## Simple-to-code O(N + K*log(K)) way

Take a random sample without replacement of the indices, sort the indices, and take them from the original.

```
indices = random.sample(range(len(myList)), K)
[myList[i] for i in sorted(indices)]
```

Or more concisely:

```
[x[1] for x in sorted(random.sample(enumerate(myList),K))]
```

## Optimized O(N)-time, O(1)-auxiliary-space way

You can alternatively use a math trick and iteratively go through `myList`

from left to right, picking numbers with dynamically-changing probability `(N-numbersPicked)/(total-numbersVisited)`

. The advantage of this approach is that it's an `O(N)`

algorithm since it doesn't involve sorting!

```
def orderedSampleWithoutReplacement(seq, k):
if not 0<=k<=len(seq):
raise ValueError('Required that 0 <= sample_size <= population_size')
numbersPicked = 0
for i,number in enumerate(seq):
prob = (k-numbersPicked)/(len(seq)-i)
if random.random() < prob:
yield number
numbersPicked += 1
```

**Proof of concept and test that probabilities are correct**:

Simulated with 1 trillion pseudorandom samples over the course of 5 hours:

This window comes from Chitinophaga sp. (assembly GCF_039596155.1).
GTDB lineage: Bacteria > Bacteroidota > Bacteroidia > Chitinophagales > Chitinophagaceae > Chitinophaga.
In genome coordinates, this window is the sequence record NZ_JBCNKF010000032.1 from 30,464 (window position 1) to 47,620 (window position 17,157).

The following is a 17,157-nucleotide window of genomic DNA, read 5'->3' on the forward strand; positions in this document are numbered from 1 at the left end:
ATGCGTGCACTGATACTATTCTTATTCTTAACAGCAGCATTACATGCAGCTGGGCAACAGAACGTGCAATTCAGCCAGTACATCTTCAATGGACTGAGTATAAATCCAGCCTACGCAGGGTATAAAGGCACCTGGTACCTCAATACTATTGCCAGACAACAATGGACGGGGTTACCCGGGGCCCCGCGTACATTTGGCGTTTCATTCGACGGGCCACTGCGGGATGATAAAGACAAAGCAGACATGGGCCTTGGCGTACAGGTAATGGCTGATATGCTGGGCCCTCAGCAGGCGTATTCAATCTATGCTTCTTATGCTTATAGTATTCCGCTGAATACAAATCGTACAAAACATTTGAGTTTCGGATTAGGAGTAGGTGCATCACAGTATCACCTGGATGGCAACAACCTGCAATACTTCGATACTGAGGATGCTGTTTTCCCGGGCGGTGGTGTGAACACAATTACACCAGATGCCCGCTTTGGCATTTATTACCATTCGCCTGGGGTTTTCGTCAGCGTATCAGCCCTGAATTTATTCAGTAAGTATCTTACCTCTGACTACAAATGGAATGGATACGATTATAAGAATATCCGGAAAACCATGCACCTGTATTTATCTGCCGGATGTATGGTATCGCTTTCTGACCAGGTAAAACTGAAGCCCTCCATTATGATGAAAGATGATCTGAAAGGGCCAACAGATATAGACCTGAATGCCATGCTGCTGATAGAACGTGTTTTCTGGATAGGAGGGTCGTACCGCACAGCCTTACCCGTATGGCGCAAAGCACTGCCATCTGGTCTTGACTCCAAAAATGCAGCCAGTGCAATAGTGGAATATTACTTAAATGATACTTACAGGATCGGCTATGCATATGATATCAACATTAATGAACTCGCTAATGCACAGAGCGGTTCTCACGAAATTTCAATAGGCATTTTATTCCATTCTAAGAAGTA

```
>>> Counter(
tuple(orderedSampleWithoutReplacement([0,1,2,3], 2))
for _ in range(10**9)
)
Counter({
(0, 3): 166680161,
(1, 2): 166672608,
(0, 2): 166669915,
(2, 3): 166667390,
(1, 3): 166660630,
(0, 1): 166649296
})
```

Probabilities diverge from true probabilities by less a factor of 1.0001. Running this test again resulted in a different order meaning it isn't biased towards one ordering. Running the test with fewer samples for `[0,1,2,3,4], k=3`

and `[0,1,2,3,4,5], k=4`

had similar results.

*edit: Not sure why people are voting up wrong comments or afraid to upvote... NO, there is nothing wrong with this method. =)*

(Also a useful note from user tegan in the comments: If this is python2, you will want to use xrange, as usual, if you really care about extra space.)

`random.sample`

and then sort? – Daniel Jun 26 '11 at 8:15`[0,count)`

, sort the sample (the numbers in the range have a natural ordering), then extract the values from`mylist`

based on the indices. Using`zip`

could achieve the same effect with slightly different mechanics. – user166390 Jun 26 '11 at 8:18